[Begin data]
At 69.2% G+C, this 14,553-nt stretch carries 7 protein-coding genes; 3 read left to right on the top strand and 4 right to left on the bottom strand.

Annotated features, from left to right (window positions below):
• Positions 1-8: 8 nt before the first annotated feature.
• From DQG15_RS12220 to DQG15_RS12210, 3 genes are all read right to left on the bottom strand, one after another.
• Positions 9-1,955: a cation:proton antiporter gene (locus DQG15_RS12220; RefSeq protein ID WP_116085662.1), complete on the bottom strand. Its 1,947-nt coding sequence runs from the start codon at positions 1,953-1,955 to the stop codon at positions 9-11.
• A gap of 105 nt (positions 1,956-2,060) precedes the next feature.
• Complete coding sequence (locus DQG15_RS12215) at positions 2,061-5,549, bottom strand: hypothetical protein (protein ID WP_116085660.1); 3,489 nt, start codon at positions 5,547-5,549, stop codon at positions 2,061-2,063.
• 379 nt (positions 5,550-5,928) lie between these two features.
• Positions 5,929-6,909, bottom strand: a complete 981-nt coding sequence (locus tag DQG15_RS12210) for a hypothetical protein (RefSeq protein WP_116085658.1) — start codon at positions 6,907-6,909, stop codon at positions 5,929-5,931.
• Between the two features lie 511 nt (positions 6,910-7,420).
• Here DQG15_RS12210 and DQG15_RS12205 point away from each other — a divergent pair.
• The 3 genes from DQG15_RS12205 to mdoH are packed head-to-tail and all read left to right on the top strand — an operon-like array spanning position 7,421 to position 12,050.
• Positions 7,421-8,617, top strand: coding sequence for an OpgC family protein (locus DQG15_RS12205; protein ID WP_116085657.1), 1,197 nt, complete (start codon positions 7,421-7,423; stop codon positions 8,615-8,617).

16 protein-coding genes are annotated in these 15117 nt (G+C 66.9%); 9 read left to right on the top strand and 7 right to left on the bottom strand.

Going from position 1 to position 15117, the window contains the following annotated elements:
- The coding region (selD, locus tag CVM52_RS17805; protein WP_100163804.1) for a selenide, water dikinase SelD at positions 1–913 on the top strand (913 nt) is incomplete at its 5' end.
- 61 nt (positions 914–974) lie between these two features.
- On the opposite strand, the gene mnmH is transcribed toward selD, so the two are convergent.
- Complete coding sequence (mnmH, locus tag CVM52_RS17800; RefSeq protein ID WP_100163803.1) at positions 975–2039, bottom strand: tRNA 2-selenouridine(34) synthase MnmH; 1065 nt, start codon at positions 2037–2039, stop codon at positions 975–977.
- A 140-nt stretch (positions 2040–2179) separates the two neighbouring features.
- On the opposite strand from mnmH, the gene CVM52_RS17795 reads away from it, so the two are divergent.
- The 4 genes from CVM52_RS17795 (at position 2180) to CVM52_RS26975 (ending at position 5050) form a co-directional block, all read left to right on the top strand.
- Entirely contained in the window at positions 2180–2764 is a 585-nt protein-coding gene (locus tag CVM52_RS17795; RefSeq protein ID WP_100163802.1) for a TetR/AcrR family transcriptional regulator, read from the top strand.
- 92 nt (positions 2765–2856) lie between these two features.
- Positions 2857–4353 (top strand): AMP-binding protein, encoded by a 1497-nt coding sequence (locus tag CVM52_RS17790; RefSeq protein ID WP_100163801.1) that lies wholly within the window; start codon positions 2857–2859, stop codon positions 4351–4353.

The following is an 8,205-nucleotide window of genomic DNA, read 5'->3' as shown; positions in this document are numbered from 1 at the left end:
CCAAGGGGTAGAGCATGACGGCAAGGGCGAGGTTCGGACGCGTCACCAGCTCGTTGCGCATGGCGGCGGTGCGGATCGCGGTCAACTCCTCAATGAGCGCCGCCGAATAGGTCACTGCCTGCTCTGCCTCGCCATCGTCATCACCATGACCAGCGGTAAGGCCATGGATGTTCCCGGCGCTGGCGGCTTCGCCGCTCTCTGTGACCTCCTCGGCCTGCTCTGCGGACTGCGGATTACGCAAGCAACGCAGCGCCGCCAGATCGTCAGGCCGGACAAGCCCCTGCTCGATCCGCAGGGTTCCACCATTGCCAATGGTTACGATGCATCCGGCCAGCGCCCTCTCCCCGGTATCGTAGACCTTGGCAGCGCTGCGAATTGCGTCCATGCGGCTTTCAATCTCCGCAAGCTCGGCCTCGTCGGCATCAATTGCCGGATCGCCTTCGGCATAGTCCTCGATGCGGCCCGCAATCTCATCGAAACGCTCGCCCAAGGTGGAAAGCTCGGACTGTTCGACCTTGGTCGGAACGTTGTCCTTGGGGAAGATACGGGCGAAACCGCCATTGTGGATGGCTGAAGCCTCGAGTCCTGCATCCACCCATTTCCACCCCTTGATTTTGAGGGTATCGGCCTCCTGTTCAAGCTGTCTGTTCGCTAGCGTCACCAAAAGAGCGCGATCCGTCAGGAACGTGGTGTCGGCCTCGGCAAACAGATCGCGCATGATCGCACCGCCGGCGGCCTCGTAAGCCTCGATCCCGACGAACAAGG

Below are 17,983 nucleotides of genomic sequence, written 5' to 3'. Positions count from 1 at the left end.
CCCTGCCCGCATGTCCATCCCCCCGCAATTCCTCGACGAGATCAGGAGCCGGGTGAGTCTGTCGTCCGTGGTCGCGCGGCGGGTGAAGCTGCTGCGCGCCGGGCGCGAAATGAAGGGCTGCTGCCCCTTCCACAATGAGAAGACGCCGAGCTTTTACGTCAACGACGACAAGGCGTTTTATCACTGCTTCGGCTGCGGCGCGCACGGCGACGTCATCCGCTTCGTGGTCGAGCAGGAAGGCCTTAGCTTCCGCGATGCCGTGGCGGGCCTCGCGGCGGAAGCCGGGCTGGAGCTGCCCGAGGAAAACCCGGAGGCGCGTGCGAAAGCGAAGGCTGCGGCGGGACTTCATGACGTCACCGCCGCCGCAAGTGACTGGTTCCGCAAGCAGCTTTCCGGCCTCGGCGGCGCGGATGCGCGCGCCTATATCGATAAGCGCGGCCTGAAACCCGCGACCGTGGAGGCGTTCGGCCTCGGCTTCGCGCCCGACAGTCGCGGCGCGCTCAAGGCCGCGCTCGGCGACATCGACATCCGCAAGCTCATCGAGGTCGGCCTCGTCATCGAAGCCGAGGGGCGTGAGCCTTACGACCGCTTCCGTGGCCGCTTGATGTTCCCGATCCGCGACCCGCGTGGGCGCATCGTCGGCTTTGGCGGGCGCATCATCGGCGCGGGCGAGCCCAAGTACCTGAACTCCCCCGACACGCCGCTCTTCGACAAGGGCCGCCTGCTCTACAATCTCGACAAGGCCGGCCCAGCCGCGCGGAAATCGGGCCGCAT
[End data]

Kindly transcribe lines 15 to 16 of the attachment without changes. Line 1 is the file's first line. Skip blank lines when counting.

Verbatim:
Going from position 1 to position 15117, the window contains the following annotated elements:
- The coding region (selD, locus tag CVM52_RS17805; protein WP_100163804.1) for a selenide, water dikinase SelD at positions 1–913 on the top strand (913 nt) is incomplete at its 5' end.